He presumably returned to the Regiment on or about the first of February and by May of 1864 he was again absent sick in the hospital. He eventually rejoined the Regiment and was transferred as a Sergeant to Company F, Fifth Michigan infantry upon consolidation of the Third and Fifth Michigan Regiments on June 10, 1864.

George was taken prisoner on June 22 near Petersburg, Virginia, and probably exchanged or released in late November or early December of 1864. He was a Corporal when he died either on December 15, 1864, in the general hospital Division no. 1 at Annapolis, Maryland, or on December 16 on board the hospital steamer Northern Light. In any case, he was reportedly buried in Annapolis National Cemetery, official no. 638 or 666, presently reported in section L, grave no. 126.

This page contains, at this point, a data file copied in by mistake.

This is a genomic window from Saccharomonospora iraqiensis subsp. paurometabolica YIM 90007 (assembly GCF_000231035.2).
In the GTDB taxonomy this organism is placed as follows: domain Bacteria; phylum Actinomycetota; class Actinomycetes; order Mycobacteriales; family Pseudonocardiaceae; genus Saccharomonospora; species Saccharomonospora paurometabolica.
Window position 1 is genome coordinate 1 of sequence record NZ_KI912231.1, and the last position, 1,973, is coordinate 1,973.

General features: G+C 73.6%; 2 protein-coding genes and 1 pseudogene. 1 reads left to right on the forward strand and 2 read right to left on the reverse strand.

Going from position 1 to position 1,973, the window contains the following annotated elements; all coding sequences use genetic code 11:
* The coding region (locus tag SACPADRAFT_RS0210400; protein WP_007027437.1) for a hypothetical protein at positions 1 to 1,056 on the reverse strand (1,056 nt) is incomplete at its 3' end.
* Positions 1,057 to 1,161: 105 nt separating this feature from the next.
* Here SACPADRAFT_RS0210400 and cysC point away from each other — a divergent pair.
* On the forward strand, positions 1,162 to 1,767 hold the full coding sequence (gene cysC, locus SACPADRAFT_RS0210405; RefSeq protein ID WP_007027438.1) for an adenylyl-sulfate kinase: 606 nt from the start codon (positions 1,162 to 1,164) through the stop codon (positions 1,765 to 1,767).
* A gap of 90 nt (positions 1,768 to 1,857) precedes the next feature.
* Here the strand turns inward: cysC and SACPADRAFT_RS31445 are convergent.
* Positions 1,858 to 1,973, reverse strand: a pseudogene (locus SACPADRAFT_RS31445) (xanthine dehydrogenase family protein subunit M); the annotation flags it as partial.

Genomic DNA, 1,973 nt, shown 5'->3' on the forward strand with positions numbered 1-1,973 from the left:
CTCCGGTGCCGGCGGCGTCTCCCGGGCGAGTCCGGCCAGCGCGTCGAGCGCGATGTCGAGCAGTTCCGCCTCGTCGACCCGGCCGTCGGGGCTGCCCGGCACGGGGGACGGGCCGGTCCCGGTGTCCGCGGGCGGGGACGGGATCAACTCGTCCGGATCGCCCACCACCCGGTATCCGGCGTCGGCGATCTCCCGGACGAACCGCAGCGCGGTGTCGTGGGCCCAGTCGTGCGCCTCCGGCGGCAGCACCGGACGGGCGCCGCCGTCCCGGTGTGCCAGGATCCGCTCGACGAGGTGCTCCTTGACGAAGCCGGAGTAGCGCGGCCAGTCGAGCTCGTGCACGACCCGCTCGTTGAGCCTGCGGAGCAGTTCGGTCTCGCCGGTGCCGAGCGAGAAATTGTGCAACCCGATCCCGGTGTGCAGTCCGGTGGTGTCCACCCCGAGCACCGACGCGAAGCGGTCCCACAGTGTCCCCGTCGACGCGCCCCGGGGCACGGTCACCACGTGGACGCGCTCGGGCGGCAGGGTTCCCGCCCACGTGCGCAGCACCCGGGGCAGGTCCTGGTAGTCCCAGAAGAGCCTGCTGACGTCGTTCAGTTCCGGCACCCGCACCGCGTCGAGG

In 1867 a minor child pension application was made by one Charity Harris reported as guardian (no. 121688).


Solomon D. Biggs

Solomon D. Biggs, also known as “Briggs”, was born 1833 in Jackson (?), New York, possibly the son of Jeremiah (b. 1781) and Elizabeth (b. 1795).

In 1840 there was one Jeremiah Biggs living in Salem, Washington County, New York. By 1850 Solomon was probably working as a laborer for a wealthy farmer named Freeman Fuller and living with his parents Jeremiah and Elizabeth and two older siblings in Salem, Washington County, New York.

Solomon eventually left New York and headed west, settling in western Michigan.